Monday, 22 August 2016

Nando's Reviewed

Most people will at least be aware of Nando’s which is a well-known restaurant for their great tasting peri peri chicken and a great place to eat since 1987, especially if you are a chicken lover, that is!
If you aren’t aware of Nando’s then you are in the right place, but where have you been all of these years?!

I probably visit Nando’s several times a year, after finding out about it for the first time 4 years ago, when they opened a restaurant near to where I live. I’ve visited several stores and haven’t been disappointed!

Seating and Menu
Upon arriving at Nando’s you will be greeted by a lovely member of the Nando’s team, who should seat you at your desired table, usually with a couple of choice tables for you. They should then hand you and your party your menu/s, ask if you have visited Nando’s before, if you haven’t then they will talk you through selecting from the menu and the order process. You should also have been given a cockerel on your table, this is to notify the other staff that your table is occupied and you are waiting for your order. 


There is a great selection from Chicken wings to burgers, wraps to sweet potato and also a great selection of puddings you can find them all HERE, I usually find a meal without starters and pudding is more than enough for me. You need to also decide on the heat of your sauce, if you are like me then Hot is a great choice, you can select from plain all the way up to extra hot, but I have noticed it can vary from store to store on how hot, extra hot is.

I would say Nando’s meals are a very fair price, for the quality you get and the amount, on the last visit me and my partner had a meal each, he had some extra wings, and unlimited drinks and it came to just under £30, which was fairly decent and kept us full throughout the day.


Ordering and Faculties
Once you have selected what you would like to eat and drink, you should take note of your table number and order at the till. *Don’t forget to use your Nando’s reward card, you can sign up today! You will gain free food the more you use your reward card, for every time you visit and spend £7 you will gain a chilli which you can exchange for rewards.




When your order is complete you can grab yourself a drink at the drinks station, this is my most popular choice of drink (re-fill drink) as you can refill as much as you like from a selection of popular drinks or water, as well as grabbing any extra sauces you might like, cutlery and straws at the station.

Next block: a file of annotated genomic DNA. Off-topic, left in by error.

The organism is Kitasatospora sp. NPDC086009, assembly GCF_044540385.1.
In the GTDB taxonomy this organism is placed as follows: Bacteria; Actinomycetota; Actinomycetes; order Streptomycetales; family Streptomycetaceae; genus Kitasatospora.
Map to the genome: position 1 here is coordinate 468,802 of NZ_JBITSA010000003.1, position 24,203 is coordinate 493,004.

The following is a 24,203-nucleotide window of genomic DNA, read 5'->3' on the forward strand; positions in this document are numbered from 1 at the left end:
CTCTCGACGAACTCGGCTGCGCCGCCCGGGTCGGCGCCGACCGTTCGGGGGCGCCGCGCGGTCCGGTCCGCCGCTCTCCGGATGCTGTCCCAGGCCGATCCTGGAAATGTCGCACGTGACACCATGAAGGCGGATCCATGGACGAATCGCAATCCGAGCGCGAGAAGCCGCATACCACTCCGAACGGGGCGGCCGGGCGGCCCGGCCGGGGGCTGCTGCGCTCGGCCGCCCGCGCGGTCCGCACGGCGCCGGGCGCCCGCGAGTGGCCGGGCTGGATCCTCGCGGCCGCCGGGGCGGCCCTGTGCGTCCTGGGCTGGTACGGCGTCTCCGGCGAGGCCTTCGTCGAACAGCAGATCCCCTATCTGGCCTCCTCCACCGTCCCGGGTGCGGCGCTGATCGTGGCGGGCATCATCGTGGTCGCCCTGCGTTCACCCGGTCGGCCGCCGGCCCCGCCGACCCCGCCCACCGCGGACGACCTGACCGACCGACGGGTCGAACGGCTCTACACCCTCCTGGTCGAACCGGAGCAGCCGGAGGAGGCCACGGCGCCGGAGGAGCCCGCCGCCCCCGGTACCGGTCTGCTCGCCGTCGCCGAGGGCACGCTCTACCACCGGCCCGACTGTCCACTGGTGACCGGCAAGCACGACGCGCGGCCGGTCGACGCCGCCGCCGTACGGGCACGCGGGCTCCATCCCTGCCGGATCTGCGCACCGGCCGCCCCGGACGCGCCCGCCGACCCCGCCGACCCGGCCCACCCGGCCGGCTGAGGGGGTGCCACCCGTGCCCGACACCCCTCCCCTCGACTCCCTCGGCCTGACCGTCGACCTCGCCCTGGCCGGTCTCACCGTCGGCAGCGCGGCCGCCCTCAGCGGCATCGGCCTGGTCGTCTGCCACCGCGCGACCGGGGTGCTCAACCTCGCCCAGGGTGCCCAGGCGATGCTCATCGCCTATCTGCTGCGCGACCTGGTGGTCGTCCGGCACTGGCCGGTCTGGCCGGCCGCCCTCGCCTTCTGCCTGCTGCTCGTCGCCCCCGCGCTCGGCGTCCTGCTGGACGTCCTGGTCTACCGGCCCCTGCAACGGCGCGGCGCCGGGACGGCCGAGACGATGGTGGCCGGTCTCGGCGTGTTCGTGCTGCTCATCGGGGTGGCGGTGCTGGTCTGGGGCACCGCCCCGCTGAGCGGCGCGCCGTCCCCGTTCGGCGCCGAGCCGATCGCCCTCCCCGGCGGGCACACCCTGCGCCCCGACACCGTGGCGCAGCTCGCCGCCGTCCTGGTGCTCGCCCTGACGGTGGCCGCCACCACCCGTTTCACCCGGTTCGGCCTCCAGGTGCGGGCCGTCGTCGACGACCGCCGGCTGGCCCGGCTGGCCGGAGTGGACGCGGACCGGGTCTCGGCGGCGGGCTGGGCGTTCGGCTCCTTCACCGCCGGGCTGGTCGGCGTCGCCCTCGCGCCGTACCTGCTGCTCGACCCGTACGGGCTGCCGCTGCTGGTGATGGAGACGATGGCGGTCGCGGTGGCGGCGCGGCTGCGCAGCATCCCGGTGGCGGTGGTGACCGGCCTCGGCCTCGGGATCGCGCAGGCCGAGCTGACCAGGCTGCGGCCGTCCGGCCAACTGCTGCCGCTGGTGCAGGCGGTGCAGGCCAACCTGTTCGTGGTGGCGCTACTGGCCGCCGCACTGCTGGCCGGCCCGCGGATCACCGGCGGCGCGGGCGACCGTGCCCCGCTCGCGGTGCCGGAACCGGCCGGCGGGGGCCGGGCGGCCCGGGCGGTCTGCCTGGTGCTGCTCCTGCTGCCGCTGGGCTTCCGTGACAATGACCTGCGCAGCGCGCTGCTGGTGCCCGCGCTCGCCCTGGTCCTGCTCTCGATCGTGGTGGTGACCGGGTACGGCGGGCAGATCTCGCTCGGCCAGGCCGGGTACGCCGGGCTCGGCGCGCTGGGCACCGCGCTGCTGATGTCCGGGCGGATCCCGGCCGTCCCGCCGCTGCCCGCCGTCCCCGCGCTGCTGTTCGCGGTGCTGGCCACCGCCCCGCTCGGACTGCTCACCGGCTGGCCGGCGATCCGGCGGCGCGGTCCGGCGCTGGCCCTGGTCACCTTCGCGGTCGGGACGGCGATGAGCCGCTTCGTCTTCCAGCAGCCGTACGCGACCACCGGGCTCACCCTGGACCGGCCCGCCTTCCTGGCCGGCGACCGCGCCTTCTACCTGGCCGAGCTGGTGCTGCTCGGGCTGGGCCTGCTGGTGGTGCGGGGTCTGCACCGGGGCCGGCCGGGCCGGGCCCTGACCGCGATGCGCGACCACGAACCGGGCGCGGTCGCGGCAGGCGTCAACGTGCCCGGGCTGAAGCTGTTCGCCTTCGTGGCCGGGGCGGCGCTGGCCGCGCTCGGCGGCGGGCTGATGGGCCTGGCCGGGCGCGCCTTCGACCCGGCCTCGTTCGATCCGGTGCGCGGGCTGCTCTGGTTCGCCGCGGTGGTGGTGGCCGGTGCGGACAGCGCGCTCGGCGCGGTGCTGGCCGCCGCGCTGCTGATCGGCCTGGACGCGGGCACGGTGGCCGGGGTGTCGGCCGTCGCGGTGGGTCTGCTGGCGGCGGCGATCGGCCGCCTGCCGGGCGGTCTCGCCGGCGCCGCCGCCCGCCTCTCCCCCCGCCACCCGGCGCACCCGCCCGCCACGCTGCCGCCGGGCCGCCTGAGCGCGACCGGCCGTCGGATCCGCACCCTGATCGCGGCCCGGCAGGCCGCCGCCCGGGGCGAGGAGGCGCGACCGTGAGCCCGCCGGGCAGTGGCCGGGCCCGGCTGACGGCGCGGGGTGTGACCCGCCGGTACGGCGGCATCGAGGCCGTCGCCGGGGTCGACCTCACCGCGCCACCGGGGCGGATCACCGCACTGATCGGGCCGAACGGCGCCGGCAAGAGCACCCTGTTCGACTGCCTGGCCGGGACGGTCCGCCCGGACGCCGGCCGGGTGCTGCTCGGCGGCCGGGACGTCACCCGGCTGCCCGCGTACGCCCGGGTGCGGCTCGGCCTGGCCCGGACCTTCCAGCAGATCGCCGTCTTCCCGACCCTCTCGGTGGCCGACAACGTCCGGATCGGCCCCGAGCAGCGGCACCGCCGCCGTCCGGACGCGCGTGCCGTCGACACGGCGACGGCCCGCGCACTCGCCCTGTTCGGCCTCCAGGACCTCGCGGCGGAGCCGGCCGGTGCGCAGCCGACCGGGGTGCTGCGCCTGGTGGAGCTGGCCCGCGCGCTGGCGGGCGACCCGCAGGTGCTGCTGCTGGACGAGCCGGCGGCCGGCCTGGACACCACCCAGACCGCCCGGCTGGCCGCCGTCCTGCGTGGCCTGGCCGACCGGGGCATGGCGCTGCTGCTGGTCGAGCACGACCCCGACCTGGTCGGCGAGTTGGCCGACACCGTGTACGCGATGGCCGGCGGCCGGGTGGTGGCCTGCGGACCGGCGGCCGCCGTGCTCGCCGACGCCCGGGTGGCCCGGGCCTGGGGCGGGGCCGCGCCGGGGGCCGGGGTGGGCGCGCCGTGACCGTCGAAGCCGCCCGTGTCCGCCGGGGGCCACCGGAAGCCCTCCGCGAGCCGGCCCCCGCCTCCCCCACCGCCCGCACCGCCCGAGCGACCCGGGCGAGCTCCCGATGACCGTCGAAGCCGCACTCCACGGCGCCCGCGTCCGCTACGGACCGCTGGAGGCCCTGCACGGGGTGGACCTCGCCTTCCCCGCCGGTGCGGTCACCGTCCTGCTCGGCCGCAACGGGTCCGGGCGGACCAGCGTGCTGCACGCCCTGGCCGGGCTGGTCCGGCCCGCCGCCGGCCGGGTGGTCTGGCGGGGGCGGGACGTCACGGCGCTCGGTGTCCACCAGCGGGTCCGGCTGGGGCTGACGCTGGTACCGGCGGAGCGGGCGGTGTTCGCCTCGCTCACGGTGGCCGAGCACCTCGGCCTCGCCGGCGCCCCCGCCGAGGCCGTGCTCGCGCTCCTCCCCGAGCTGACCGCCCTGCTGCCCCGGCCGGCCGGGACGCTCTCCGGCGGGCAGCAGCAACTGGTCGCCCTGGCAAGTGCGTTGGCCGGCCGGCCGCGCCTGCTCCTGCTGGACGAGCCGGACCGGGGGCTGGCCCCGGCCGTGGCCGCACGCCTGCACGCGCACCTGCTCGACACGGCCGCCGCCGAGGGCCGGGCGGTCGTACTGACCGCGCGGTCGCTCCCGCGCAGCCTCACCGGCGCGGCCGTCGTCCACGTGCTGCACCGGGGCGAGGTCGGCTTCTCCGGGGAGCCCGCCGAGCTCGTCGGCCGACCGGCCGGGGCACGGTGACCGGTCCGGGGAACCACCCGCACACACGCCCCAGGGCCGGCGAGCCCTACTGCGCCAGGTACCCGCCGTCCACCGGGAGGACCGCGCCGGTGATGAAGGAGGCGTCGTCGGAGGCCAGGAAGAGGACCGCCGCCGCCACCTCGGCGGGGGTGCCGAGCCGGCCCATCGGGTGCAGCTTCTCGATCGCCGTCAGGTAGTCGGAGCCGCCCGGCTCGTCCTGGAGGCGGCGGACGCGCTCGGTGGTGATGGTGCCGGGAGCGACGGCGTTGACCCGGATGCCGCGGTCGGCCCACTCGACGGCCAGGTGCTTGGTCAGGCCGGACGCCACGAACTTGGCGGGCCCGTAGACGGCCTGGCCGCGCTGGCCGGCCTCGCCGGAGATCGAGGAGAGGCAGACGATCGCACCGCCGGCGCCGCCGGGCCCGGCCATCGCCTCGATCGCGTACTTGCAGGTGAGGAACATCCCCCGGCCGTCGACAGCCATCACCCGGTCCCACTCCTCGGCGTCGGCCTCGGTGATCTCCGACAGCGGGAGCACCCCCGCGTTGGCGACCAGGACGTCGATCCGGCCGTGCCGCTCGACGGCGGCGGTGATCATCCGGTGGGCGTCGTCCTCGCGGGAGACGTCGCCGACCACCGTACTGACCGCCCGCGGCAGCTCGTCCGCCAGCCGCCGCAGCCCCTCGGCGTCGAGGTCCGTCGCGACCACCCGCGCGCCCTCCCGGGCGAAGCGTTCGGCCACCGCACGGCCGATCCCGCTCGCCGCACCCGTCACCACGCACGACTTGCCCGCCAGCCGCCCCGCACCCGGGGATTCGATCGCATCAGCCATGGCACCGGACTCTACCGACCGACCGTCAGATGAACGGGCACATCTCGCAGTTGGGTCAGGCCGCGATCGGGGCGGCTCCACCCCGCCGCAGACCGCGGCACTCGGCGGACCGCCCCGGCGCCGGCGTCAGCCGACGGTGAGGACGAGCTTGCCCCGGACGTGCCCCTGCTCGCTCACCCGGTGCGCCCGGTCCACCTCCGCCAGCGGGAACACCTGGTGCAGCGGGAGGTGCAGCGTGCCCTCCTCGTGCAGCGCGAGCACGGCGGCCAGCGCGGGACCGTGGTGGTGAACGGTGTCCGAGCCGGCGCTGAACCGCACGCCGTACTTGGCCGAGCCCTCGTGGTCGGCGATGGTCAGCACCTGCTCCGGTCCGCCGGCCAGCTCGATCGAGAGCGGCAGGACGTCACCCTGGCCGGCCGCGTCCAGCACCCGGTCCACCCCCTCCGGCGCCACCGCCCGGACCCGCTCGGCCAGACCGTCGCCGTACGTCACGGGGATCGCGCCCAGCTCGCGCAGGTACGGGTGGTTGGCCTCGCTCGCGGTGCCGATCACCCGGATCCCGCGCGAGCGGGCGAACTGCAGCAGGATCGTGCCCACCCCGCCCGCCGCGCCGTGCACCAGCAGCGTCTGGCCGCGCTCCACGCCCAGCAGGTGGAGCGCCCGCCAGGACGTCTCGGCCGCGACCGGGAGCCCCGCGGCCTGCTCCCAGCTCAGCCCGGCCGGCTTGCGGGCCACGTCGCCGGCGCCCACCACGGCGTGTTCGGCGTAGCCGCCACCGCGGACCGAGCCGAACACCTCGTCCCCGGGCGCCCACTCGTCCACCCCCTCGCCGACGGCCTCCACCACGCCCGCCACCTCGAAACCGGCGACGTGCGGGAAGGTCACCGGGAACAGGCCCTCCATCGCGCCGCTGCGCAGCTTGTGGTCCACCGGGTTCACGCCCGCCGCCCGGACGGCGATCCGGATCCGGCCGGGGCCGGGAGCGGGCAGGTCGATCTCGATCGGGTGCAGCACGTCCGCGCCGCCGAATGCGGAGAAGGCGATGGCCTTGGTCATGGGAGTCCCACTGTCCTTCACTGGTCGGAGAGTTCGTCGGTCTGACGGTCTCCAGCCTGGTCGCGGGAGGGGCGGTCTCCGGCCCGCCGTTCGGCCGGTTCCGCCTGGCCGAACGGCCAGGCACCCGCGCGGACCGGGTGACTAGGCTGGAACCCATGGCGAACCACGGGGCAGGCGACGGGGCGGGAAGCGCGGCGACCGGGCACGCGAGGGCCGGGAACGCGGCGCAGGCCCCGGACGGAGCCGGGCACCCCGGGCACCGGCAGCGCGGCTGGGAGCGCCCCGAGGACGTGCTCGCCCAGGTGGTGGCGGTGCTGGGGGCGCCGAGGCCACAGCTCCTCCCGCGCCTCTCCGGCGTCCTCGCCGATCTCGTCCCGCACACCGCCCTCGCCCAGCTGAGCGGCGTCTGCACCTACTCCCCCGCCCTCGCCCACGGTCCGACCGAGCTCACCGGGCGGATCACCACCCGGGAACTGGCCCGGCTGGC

Food is delivered promptly, hot and ready to eat.




Those who have little ones, there is a baby station available, men and women toilets and disabled toilets, which are usually very clean, good size and easy accessible.

Atmosphere
Nando’s restaurants are usually covered in beautiful artwork and has a great atmosphere amongst staff and the restaurant itself, lots of African inspired artwork with great topic of conversation, generally a clean and happy environment. The artwork and decoration runs throughout the restaurants and every restaurant is slightly different, even behind the counters and the toilets have a stunning clean finish.



One of the Milton Keynes stores


This was no way sponsored or encouraged by Nando's.

Monday, 15 August 2016

Rabbit 101 - Diet

Rabbits have complex dietary needs and complex body system, so feeding your rabbit the correct diet is essential for a healthy rabbit. Unlike the popular cartoon carrots and belief, carrots should not be a huge part of a rabbit’s diet and should be limited, if not fed at all. Unfortunately pet stores and supermarkets also sell many treats that aren’t ideal and could actually cause harm to your bunny/bunnies so please research and check the ingredients and nutritional value on the back of food and treat packets before feeding to your bunny, if unsure you are best to avoid.